I hope that we baby boomers—who have been breaking taboos right and left by talking openly about formerly “taboo” subjects like sex, menopause, depression, and even death—can now add “prolapse” to the list of topics that can be freely discussed without the fear of stigma or shame.
Do you have any suggestions for helping women overcome shame about prolapse in order to more easily talk about it with their partners, their doctors, or even their family and friends?
Christine: The most important thing they can do is talk to other women who are experiencing the exact same symptoms and circumstances. Almost every day a new member to the Whole Woman™ forums will express extreme gratitude for having found a place where she can gain comfort in talking to others about her condition.
Unfortunately, not all husbands or partners are supportive and some, whether out of fear or selfishness, do not want to talk about it. Women are extraordinarily generous in the ways they care and support each other, which may be the very best medicine.
Cat: My initial experience of prolapse came suddenly out of the blue one night while I was sitting relaxed on the bed, laughing about something with my partner, John. It felt like my uterus was falling out of my vagina, and it freaked the hell out of me!
At the time, I had no idea what was happening or why, nor had I ever experienced anything even remotely like it. As it turned out, a subsequent gynecological exam revealed that my uterus was riding high in its proper place. However, I was diagnosed with stage two cystocele (mild bladder prolapse; there are four stages).
Before that freaky “falling out” experience and since then, I didn’t have any problems with incontinence or any other symptoms commonly associated with cystocele.
Thinking back, the one symptom I did have for years before that awful night was that I sometimes felt like I had to pee again right after I had already urinated. Because of your work, I now know that this symptom of incomplete bladder emptying can be one of the warning signs of impending prolapse.
In your experience, do most women have a sudden “out of the blue” experience with prolapse, or do most women’s symptoms come on gradually?
Christine: The pelvic organs are very heavy when filled with their respective fluids. Yet, strong layers of connective tissue, or fascia, keep them from bursting through the vaginal walls, at least for several decades. Slowly over time, displaced organs may push through the fascia. What is experienced as a sudden (and often terrifying) bulge has actually been developing for years.
Cat: I’ve been trying to figure out how to describe the experience of prolapse to my longtime partner, John, but I haven’t been able to come up with anything he can relate to as a man. Since you’re a nurse, I wonder if you have an analogy that would help men understand what prolapse feels like?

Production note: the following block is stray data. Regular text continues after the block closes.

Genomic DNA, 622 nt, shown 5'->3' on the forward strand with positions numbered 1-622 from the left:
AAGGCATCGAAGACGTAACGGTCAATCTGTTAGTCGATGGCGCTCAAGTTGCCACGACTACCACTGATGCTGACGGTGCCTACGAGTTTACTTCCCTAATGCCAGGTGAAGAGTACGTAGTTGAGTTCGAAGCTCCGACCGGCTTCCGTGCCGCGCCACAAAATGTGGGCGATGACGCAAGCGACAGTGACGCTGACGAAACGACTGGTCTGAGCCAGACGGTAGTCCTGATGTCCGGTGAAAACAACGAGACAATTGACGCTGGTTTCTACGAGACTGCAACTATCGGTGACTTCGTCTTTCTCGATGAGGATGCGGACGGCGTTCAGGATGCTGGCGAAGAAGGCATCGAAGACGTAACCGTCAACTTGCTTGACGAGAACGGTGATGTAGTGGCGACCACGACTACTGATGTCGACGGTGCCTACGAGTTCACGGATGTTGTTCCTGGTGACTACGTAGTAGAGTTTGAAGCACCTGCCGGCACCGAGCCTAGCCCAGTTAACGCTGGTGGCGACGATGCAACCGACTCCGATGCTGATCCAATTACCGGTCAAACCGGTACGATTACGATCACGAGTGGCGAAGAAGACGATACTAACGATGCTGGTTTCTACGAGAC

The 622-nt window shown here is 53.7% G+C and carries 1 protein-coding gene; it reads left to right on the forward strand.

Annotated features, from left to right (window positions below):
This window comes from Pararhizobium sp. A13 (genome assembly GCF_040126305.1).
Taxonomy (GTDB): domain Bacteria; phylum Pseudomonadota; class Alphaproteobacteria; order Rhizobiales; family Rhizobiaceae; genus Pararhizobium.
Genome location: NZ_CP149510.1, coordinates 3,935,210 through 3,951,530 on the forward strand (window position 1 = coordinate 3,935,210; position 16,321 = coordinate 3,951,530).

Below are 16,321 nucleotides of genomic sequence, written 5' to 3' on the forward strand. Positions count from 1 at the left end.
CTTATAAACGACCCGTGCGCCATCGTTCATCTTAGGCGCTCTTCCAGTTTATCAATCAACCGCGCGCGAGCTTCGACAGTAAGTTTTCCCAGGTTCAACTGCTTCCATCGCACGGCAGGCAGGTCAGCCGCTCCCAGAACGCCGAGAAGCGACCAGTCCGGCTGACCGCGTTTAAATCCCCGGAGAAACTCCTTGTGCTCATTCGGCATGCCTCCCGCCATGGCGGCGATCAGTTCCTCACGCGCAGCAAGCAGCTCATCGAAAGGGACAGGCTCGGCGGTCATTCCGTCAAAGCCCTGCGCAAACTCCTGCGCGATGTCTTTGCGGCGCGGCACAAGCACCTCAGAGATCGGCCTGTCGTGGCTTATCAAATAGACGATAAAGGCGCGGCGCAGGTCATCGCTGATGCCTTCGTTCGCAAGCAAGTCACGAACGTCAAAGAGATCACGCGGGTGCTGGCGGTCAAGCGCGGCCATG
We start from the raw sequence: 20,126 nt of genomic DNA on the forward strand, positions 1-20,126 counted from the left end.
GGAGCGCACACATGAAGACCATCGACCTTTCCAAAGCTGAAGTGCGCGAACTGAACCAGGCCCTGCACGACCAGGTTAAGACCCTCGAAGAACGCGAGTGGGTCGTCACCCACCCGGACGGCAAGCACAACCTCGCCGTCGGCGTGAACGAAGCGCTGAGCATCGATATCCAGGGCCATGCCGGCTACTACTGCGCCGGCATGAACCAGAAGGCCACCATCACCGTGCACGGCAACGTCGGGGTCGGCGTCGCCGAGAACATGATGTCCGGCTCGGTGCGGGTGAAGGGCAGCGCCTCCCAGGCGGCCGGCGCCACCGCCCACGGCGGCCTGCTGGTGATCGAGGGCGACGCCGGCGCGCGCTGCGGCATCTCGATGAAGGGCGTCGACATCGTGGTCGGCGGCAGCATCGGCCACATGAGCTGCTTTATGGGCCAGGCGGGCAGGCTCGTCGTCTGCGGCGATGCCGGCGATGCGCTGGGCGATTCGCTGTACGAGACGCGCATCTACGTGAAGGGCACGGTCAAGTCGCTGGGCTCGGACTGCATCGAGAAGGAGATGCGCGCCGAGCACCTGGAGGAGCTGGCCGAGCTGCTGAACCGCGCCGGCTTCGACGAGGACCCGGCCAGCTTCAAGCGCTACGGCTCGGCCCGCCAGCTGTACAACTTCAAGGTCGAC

Christine: Because the path of least resistance of intraabdominal pressure is through the vagina, women experience vaginal prolapse almost exclusively. It is not uncommon for men, however, to experience rectal prolapse. An image of severe rectal prolapse might make the point.
Cat: Just to be clear, does that mean that the rectum would collapse in on itself and protrude from the anal opening? Also, is rectal prolapse in men related to posture like it is for women?
Christine: That’s right, the rectal mucosa, or lining, turns inside out and bulges outside the anus. Like vaginal prolapse, rectal prolapse results from alterations in the way intraabdominal pressure moves through the body. Heavy lifting in disadvantageous postures and straining against toilet seats are major causal factors.
Cat: I wonder if you would talk specifically about sex in relation to prolapse, both in terms of what’s possible for women with this condition and how they can enjoy sex even if they continue to have some degree of prolapse?
Christine: Sex in prolapsed women of reproductive age is usually beneficial once they get past the emotional and psychological barriers of having a vagina with bulges in it. Some women with cystocele have expressed discomfort, which is usually relieved by extra lubrication and side-lying, face-to-face positioning.
Sex after menopause becomes complicated for many women, prolapse or not. Research suggests that post-menopausal changes in estrogen production and metabolism cause the common symptoms of vaginal pain and dryness. It is no wonder the market for estrogen supplementation has grown to such huge proportions, as these symptoms can become very severe.